Arizona looking for another deep NCAA run with new group
TUCSON, Ariz. (AP) Arizona coach Sean Miller seems to warn against early expectations every season. Even when the Wildcats had nearly everyone back from an Elite Eight team last season, he preached patience.
With a batch of new players and veterans filling new roles the Wildcats may need even more time to gel this season.
''I think that we'll be that team - if given the benefit of health - that in February we could be a much better team than maybe we are at the beginning of the year in November when we're trying to put all of this together,'' Miller said.
Arizona won 34 games last season and reached the Elite Eight of the NCAA Tournament for the second straight season, again losing to Wisconsin.
This team will look much different after losing Stanley Johnson, T.J. McConnell, Brandon Ashley and Rondae Hollis-Jefferson.
The only returning starter will be 7-foot center Kaleb Tarczewski, who has been in the middle all four seasons of his career. Sophomore Parker Jackson-Cartwright gets a chance to run the team at point guard after a year as McConnell's understudy and streaky-shooting senior guard Gabe York returns as well.
Junior shooting guard Elliott Pitts and sophomore center Dusan Ristic are the only other players who played any significant minutes last season and will be expected to play bigger roles.
Joining them will be some veteran transfers and another batch of talented freshmen.
Ryan Anderson and Mark Tollefson have Division I experience - Anderson at Boston College and Tollefson at San Francisco - and Kadeem Allen was the national JUCO player of the year before sitting out as a transfer last season.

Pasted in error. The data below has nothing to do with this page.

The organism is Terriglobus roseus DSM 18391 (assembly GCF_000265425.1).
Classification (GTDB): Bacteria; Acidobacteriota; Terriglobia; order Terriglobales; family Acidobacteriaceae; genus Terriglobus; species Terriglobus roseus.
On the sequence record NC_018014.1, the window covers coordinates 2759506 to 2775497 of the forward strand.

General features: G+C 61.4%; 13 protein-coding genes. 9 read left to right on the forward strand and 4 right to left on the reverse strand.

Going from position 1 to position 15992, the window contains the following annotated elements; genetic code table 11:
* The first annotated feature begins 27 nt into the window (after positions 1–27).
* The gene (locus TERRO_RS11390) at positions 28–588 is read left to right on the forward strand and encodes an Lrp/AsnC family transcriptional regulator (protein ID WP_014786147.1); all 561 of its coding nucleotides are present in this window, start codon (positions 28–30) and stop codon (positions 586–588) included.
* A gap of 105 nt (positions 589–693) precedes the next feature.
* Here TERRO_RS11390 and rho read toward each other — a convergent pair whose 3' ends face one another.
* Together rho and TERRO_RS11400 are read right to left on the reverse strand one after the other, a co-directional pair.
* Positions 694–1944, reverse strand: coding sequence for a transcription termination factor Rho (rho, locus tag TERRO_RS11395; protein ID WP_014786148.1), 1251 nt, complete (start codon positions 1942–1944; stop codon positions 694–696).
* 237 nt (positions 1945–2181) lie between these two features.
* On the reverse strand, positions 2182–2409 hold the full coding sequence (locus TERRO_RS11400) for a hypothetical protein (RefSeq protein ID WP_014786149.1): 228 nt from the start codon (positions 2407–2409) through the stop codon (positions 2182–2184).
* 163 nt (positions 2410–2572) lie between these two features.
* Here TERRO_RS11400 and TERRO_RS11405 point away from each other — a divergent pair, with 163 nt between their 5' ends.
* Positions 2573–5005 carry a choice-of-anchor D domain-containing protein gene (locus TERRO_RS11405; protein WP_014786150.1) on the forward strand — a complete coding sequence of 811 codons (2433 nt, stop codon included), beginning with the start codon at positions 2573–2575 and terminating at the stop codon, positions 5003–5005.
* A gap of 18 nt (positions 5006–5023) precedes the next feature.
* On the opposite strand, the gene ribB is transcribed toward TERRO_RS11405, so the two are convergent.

Dynamic guard Allonzo Trier, one of the nation's top prospects, is expected to have an immediate impact, but the Wildcats took a hit when fellow talented freshman Ray Smith tore his ACL in practice last week.
Arizona still is exceptionally deep - the rotation could go 9-10 deep - and even with all the turnover the Wildcats were picked to repeat as Pac-12 champions for a third straight season in the preseason media poll.
''Hopefully the way they picked it, it finishes that way,'' Miller said. ''That means a lot of good things have happened for us.''
A few more things to look for from Arizona in the 2015-16 season:
ZEUS' DEVELOPENT: Tarczewski has been the anchor on defense since he arrived as a freshman in 2013, making it difficult for opposing offenses even when he isn't blocking shots. Tarczewski, whose nickname is Zeus, has worked on his offensive game, trying to become more than a dunker and scorer around the rim. He's also smart, on pace to graduate from Arizona's prestigious business school, and has a chance to leave school with more wins than any player in school history, which is saying something with this program's history.
PARKER AT POINT: Jackson-Cartwright learned some valuable lessons playing behind McConnell, the gritty, heady point guard who recently earned a roster spot with the Philadelphia 76ers as an undrafted free agent. PJC used his quickness effectively at both ends as a freshman and bulked up during the offseason to better handle the rigors of playing point guard in the Pac-12.
TRIER'S TURN: Arizona has had some stellar freshmen under Miller, including Derrick Williams, Aaron Gordon and Johnson last season. Trier could fit that same mold. An athletic 6-foot-6 guard, Trier is a good deep shooter with a tough-to-defend step back shot and is a superb finisher at the rim. With York returning at shooting guard, Trier will likely have time to develop instead of being thrust into a starting role right out of the gate.
SMITH'S INJURY: Trier and Smith were expected to give Arizona a potent 1-2 freshman punch, but Smith is out for the season after tearing his right ACL. The 6-foot-8 Smith was one of the nation's top recruits despite missing his senior season in high school with a torn left ACL, an athletic forward who runs the floor well and was expected to compete for a starting spot with Ashley and Hollis-Jefferson gone. Losing him before the season was a big blow.